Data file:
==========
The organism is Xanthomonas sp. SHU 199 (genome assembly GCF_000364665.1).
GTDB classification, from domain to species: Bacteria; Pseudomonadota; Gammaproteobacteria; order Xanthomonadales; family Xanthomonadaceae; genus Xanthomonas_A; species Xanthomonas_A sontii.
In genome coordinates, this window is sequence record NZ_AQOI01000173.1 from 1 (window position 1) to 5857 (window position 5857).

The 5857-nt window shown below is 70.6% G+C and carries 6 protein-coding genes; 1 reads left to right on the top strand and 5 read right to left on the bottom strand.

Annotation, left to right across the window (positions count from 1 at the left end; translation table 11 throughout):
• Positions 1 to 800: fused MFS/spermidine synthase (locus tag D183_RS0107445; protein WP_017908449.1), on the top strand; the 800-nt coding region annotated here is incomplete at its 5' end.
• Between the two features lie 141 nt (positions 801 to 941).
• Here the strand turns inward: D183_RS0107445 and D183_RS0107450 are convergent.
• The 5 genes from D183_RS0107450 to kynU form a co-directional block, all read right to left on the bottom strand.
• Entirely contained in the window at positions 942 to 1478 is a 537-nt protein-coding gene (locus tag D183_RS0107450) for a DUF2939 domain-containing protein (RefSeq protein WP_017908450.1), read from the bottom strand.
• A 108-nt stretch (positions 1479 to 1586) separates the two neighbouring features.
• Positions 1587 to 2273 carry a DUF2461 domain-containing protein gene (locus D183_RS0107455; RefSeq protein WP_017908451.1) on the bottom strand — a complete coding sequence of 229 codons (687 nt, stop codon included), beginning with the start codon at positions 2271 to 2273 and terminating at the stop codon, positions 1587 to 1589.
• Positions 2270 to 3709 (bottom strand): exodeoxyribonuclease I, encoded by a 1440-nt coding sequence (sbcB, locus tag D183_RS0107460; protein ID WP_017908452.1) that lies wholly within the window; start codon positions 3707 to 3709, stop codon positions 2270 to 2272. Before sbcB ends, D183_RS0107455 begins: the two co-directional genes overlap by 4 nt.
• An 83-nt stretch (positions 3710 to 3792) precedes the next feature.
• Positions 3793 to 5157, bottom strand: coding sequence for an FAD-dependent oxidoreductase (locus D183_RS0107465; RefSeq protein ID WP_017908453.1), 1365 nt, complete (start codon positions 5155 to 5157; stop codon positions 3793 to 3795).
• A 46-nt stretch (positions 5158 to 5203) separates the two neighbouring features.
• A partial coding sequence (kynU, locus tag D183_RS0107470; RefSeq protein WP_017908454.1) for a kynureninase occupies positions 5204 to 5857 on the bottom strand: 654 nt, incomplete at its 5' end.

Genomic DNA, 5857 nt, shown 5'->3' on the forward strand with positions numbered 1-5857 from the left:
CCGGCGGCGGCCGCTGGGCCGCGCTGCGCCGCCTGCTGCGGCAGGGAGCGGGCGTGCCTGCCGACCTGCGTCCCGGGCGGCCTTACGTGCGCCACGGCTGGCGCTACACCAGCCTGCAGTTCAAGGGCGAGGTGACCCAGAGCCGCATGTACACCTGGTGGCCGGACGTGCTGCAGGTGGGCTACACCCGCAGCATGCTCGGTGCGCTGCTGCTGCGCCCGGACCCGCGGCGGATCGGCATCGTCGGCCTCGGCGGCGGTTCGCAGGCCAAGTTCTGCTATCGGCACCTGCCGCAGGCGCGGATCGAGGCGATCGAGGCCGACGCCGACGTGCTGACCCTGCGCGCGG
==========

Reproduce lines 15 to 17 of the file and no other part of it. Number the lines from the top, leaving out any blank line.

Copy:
• Positions 3793 to 5157, bottom strand: coding sequence for an FAD-dependent oxidoreductase (locus D183_RS0107465; RefSeq protein ID WP_017908453.1), 1365 nt, complete (start codon positions 5155 to 5157; stop codon positions 3793 to 3795).
• A 46-nt stretch (positions 5158 to 5203) separates the two neighbouring features.
• A partial coding sequence (kynU, locus tag D183_RS0107470; RefSeq protein WP_017908454.1) for a kynureninase occupies positions 5204 to 5857 on the bottom strand: 654 nt, incomplete at its 5' end.